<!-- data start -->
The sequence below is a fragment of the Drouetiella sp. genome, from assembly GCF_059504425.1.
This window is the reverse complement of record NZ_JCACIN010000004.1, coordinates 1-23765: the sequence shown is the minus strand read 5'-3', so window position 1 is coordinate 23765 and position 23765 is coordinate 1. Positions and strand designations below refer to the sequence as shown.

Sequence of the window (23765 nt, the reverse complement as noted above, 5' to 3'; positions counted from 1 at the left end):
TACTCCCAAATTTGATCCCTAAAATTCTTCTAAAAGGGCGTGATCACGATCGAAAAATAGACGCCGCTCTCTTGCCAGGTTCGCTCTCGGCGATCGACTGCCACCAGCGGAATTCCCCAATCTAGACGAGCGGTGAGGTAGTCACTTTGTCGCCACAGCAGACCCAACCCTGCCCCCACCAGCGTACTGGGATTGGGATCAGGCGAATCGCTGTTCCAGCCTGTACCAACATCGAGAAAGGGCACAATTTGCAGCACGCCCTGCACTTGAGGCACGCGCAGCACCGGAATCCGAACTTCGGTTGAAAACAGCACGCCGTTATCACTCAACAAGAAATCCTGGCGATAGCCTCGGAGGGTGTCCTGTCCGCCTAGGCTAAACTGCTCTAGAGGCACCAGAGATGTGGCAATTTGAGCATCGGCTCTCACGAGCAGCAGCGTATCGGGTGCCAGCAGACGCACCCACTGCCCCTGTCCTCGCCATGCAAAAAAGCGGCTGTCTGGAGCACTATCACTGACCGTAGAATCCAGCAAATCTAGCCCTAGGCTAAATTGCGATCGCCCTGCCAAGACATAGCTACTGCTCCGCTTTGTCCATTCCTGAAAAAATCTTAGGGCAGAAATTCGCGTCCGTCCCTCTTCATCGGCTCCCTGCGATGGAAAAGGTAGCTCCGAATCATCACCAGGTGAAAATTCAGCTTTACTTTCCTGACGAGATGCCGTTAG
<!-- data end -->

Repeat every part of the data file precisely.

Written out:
The sequence below is a fragment of the Drouetiella sp. genome, from assembly GCF_059504425.1.
This window is the reverse complement of record NZ_JCACIN010000004.1, coordinates 1-23765: the sequence shown is the minus strand read 5'-3', so window position 1 is coordinate 23765 and position 23765 is coordinate 1. Positions and strand designations below refer to the sequence as shown.

Sequence of the window (23765 nt, the reverse complement as noted above, 5' to 3'; positions counted from 1 at the left end):
TACTCCCAAATTTGATCCCTAAAATTCTTCTAAAAGGGCGTGATCACGATCGAAAAATAGACGCCGCTCTCTTGCCAGGTTCGCTCTCGGCGATCGACTGCCACCAGCGGAATTCCCCAATCTAGACGAGCGGTGAGGTAGTCACTTTGTCGCCACAGCAGACCCAACCCTGCCCCCACCAGCGTACTGGGATTGGGATCAGGCGAATCGCTGTTCCAGCCTGTACCAACATCGAGAAAGGGCACAATTTGCAGCACGCCCTGCACTTGAGGCACGCGCAGCACCGGAATCCGAACTTCGGTTGAAAACAGCACGCCGTTATCACTCAACAAGAAATCCTGGCGATAGCCTCGGAGGGTGTCCTGTCCGCCTAGGCTAAACTGCTCTAGAGGCACCAGAGATGTGGCAATTTGAGCATCGGCTCTCACGAGCAGCAGCGTATCGGGTGCCAGCAGACGCACCCACTGCCCCTGTCCTCGCCATGCAAAAAAGCGGCTGTCTGGAGCACTATCACTGACCGTAGAATCCAGCAAATCTAGCCCTAGGCTAAATTGCGATCGCCCTGCCAAGACATAGCTACTGCTCCGCTTTGTCCATTCCTGAAAAAATCTTAGGGCAGAAATTCGCGTCCGTCCCTCTTCATCGGCTCCCTGCGATGGAAAAGGTAGCTCCGAATCATCACCAGGTGAAAATTCAGCTTTACTTTCCTGACGAGATGCCGTTAG